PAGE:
Bullet Height: “The core issues are still there, but it’s moved on to a larger platform”

Bullet Height: “The core issues are still there, but it’s moved on to a larger platform”

By Glen Bushell

May 19, 2017 16:28

Bullet Height, hailing from Berlin via the UK, have today released their debut album, 'No Atonement'. To help celebrate the release, vocalist Sammie Doll spoke to us about the effects of social media on young female fans, and how she would like to empower young people through Bull Height's music.

You’ve been involved in the alternative music scene in LA. What kind of role did you have?

I kind of got my start with this website that was called Stickam.com. I was an entertainer on that, and we’d do bi-weekly shows about empowering girls in music and sports, and it would cover relevant things to the people watching, who were mostly teens. It covered things like bullying, depression and mental illness, even eating disorders. We’d bring people in just to talk about that, who were people just like them or people they might have admired. It was very empowering, I was a part of that and that’s where I got my start. Then I played in a shoegaze band in Los Angeles called My Satellite.

Being a part of that scene, how did you learn about the issues that young alternative music fans, particularly girls, are most passionate about? How did that inform the kind of music you wanted to make?

I think that times have changed so much from when I was in school, but the same core issues are there. People are always going to feel self-conscious and like they’re too fat or too thin, people are always going to get picked on, but nowadays with technology advancing as much as it has, people feel like they have this platform to be able to broadcast it or pick on people they haven’t even met. The core issues are still there, but it’s moved onto a larger platform. Kids would just start talking to me through Stickam, then Twitter came about, and they’d ask me advice. I don’t know why they felt they could ask me, mostly because I was somebody removed from their immediate circle that they could speak to, and I really enjoyed it. I enjoyed speaking about my own experiences and giving them some advice on how I would have done it knowing what I know now.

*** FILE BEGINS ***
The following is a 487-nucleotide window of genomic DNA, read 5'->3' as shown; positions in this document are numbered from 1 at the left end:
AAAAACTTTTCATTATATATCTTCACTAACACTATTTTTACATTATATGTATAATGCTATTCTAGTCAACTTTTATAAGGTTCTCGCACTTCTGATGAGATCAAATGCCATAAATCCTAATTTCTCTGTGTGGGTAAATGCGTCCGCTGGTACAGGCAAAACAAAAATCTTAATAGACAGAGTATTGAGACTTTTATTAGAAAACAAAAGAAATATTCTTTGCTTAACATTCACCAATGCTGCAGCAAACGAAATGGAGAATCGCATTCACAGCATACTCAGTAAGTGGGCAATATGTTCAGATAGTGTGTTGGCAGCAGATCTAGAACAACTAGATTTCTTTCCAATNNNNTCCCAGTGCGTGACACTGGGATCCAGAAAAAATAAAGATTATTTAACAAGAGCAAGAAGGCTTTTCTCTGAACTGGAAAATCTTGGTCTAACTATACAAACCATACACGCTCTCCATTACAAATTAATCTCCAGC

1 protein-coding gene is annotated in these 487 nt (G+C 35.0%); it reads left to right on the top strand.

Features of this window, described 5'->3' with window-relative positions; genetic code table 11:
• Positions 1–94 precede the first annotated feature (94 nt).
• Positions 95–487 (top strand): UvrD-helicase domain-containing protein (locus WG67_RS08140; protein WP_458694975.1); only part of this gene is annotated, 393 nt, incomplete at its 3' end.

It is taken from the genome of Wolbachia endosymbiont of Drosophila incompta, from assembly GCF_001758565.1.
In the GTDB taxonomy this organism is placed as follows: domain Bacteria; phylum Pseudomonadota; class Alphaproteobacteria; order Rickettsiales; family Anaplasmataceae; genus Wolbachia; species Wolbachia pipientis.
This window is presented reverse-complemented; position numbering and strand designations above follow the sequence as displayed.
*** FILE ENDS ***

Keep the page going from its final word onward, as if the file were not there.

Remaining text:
You’ve communicated a lot online since you first started out, do you think social media puts people under pressure and encourages feelings of not being good enough, comparing themselves to others? How can people communicate more positively?

Yeah, social media definitely affects people’s everyday images about themselves. I feel that nowadays, there’s a lot of positivity surrounding body image and diversity, and finally now after so many years of negativity there is more of an influx of positivity from people who are tired of seeing the same “perfect” figure in society’s eyes, or the same “this is how you’re supposed to do your hair”, you’re conditioned to think you have to have all these things to feel beautiful. And I think there is a lot of this movement where it’s more about being yourself and believing that that’s beautiful. I always try to push that with the people I speak with and it always seems to push back in a positive way.

In terms of the album, are there any particular songs on there that mean a lot to you in terms of the message in them?

There’s a lot of emotion that’s expressed in the songs. A lot of them aren’t necessarily positive just because it ranges from bitter to angry to forgiveness. But I feel Cadence is probably the most hopeful song we have on the album. I feel it has a sense of hope when you listen to it and it’s very uplifting.

‘No Atonement’ is available now via Superball Music/Sony Entertainment.